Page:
In his column this week for Agape Press, the Rev. Mark Creech of the Christian Action League of North Carolina pulls no punches in taking on pastors who are proclaiming what he calls a "celebrity gospel."
Creech writes: . . .
A celebrity gospel is when a preacher compromises the gospel of Christ in order to achieve or sustain a celebrity status. When a preacher proclaims a celebrity gospel, offenses are stringently avoided. There is no need to carry a Cross -- no need to take a stand theologically or politically. Christ is preached, but without preaching against sin. The good news of Jesus Christ is set forth in vague generalities designed to keep from dividing the audience. The hope or objective of a celebrity gospel is that people might feel helped and encouraged, not condemned or judged.
Two good examples of preachers proclaiming a celebrity gospel of late are Dr. Billy Graham and Joel Osteen. Please understand it troubles me deeply to speak negatively of either one of these ministers. I consider myself unworthy to even shine their shoes. Dr. Graham has preached to more people in the world than any other evangelist in history. Joel Osteen serves the largest church in America, has a national television ministry, and has had a book on the New York Times best-seller list for several weeks. But I have witnessed compromises to the gospel of Christ by these two that I can only assume are driven by their desire to protect their celebrity.
For instance, talk-show host Larry King, on CNN's Larry King Live, recently interviewed both men separately and in so many words asked them if they believed people of faith outside of Christ would go to heaven. Graham's answer: "That's in God's hands. I can't be the judge." Osteen responded: "Here's my thing .... I think it's wrong when you go around saying, you're saying you're not going, you're not going, you're not going, because it's not exactly my way." Both acknowledged their own faith in Christ, but wouldn't clearly delineate that there is only one mediator of salvation between God and man -- Jesus Christ (I Timothy 2:5).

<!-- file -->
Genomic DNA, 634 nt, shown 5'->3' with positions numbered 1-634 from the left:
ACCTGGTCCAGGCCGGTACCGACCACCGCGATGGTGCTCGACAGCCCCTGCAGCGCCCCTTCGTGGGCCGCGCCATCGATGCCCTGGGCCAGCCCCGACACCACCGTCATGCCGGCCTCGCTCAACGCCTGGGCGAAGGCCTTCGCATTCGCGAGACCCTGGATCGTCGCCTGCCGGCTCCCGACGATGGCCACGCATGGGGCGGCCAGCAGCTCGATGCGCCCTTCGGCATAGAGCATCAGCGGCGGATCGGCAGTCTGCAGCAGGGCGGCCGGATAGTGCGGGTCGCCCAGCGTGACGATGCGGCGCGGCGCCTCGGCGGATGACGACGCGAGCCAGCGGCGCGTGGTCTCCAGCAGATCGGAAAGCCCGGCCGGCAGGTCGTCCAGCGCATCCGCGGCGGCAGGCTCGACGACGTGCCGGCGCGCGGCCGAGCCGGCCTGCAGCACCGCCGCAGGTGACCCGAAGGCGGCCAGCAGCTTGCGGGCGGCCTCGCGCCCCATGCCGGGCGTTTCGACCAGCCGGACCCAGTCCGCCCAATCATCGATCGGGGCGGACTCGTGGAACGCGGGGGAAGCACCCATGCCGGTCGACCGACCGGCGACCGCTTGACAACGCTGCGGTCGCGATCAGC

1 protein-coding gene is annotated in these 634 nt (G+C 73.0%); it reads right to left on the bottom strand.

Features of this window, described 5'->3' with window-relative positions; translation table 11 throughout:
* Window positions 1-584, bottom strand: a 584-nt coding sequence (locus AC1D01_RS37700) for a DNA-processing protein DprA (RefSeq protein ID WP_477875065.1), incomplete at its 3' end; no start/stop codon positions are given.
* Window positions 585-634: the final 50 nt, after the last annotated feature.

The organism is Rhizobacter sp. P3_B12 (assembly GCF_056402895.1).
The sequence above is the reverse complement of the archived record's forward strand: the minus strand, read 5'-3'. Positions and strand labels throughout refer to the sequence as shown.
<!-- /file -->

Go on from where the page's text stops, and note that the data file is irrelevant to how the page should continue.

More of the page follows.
Creech goes on to explain why he believes the message these pastors are communicating is a matter of concern and significance in the church, as what they say publicly strays farther and farther away from what Jesus taught us in John 14:6.
On the problem with pastors wanting to remain neutral on political issues of moral significance, Creech contents that they are being "derelict in their duty" to be "salt and light" as Christ commanded in Matthew 5:13-14.
To get a full sense of where Rev. Creech is coming from on these issues, I strongly recommend that you click this link and read his entire column.
Hat tip to News! for Christians.